Was it really free trade that screwed America?
There's a fun little economic point to this as well (yes, I know, “fun economic points” are going to be a matter of taste) in that a lot of things get blamed on this free trade thing at the moment. There's an especially vociferous movement in the US which tends to blame near everything on the way that the “free trade zealots” have screwed over America. And it's certainly true that the rebalancing of production and consumption around the world has led to relative declines in the standard of living of the American working man (although I would stoutly insist not absolute declines). But this is much less to do with the reduction in tariffs and trade laws than is generally thought. For trade barriers are the combination of such tariffs and laws with transport costs. And transport costs have been falling so far and so fast that even if tariffs had doubled, tripled, the total trade barriers would still have fallen.
We saw this same thing happen in the 19th century with the invention of steam-powered ships. Around and after the Civil War, US import tariffs doubled in many cases: yet trade kept going up and up as the reductions in shipping costs were even larger than those increases in formal trade barriers. The shipping container has done this again over the past 50 years: there is almost no level of legal or tax trade protection that could have stopped foreign goods getting ever cheaper as the costs of hauling things from country to country fell ever lower.
Which brings us to that squinting at the EU thing. Immediately post-war trading patterns were of course depressed: we'd just had a war. But as things picked up, everyone continued to trade with their own overseas possessions, their empires and cultural hinterlands. One of the aims of the EU was to deliberately get people trading more locally, on the basis of geographic closeness, not just past cultural or legal ties. Yes, of course, part of this was to bind the European countries together: as Frederic Bastiat pointed out, if goods don't cross frontiers then soldiers will. So if we get the goods crossing maybe we won't the soldiers?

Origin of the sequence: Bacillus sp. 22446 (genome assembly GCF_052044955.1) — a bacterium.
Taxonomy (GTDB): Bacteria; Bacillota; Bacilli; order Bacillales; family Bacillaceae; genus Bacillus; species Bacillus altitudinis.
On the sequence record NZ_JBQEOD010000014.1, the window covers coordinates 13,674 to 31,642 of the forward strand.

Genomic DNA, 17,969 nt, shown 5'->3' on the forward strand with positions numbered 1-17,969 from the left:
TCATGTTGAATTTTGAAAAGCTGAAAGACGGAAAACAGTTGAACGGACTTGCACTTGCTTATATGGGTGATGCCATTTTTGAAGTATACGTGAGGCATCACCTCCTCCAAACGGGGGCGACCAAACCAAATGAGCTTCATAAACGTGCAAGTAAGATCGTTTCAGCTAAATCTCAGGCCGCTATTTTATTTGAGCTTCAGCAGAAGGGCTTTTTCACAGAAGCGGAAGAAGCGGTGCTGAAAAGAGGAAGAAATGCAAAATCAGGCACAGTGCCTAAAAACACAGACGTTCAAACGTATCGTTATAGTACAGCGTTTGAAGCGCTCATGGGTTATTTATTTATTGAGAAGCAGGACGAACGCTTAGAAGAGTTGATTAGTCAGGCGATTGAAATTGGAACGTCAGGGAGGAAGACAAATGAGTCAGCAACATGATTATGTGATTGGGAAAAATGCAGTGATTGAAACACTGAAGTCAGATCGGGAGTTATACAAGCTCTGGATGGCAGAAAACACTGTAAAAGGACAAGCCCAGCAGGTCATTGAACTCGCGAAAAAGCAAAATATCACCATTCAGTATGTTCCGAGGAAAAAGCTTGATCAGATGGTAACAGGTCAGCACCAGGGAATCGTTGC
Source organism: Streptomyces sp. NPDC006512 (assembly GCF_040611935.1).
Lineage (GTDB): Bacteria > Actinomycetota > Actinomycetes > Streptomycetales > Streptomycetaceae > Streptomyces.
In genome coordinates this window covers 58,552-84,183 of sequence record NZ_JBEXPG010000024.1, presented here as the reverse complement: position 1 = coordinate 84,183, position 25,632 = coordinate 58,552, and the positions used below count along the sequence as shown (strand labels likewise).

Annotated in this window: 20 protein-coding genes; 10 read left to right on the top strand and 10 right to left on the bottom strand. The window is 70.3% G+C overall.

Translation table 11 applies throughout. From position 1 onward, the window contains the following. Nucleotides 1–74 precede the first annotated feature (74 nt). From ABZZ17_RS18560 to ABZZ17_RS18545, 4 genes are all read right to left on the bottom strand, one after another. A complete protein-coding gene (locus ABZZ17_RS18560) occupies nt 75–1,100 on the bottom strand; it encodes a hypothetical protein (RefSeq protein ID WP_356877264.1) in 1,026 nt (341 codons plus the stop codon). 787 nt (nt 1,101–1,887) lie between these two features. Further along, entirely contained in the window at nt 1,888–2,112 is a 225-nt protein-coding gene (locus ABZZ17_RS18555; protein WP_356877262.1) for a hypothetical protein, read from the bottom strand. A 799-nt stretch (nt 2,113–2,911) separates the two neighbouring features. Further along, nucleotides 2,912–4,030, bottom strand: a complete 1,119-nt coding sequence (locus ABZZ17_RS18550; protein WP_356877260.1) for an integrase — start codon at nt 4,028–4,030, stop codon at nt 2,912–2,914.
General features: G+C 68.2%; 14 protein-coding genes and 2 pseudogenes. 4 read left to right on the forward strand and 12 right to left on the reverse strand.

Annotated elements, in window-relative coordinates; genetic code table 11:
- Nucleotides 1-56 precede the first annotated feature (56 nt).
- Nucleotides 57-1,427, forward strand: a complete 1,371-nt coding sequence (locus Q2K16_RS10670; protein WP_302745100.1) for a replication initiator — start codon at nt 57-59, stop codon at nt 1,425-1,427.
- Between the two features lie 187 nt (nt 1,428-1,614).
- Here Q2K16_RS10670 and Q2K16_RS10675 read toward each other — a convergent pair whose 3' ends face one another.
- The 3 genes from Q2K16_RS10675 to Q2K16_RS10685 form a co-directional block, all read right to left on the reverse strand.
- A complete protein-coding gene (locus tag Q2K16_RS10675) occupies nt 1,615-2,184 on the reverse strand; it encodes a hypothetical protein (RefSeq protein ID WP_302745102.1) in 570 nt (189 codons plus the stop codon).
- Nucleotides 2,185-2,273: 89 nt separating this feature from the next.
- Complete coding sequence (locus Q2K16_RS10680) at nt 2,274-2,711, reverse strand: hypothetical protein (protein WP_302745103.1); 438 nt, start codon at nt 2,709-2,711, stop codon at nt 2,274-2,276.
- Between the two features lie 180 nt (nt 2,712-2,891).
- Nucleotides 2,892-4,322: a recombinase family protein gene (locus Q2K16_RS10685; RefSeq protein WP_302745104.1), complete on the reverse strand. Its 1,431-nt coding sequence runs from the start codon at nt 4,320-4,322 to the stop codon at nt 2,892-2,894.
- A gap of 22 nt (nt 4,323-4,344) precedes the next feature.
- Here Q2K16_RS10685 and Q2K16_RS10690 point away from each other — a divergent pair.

But a goodly part of it was also people pointing out that it is far easier and simpler, as well as cheaper, to trade with the bloke 200 miles away than with that colony 2,000-such. And at the time, they were right: it is a little like Malthus' predictions about populations expanding geometrically, and food only arithmetically. Nothing wrong with his point, it had been true for all of history up to the point that he wrote it down. It pretty much hasn't been true since he did though. So it is with transport costs. The container has made geographic distance almost irrelevant in determining the terms of trade.
The great little joy of this, the little irony if you like, is that McLean's first shipping load, carrying Tantlinger's first stackable containers, set sail six months before the High and Mighty met to found the European Economic Community in 1958. The technology which would sweep away one of their justifications had just been born as they made their speeches and signed their treaties.
Tantlinger didn't invent the shipping container, didn't build the whole international system, but he did come up with the one little refinement that made the system we have today possible. The Sir Tim Berners-Lee of the physical shipping world if you like. ®
* Power and Plenty, Findlay and O'Rourke. A marvellous book on trade for those sad people like me interested in such things.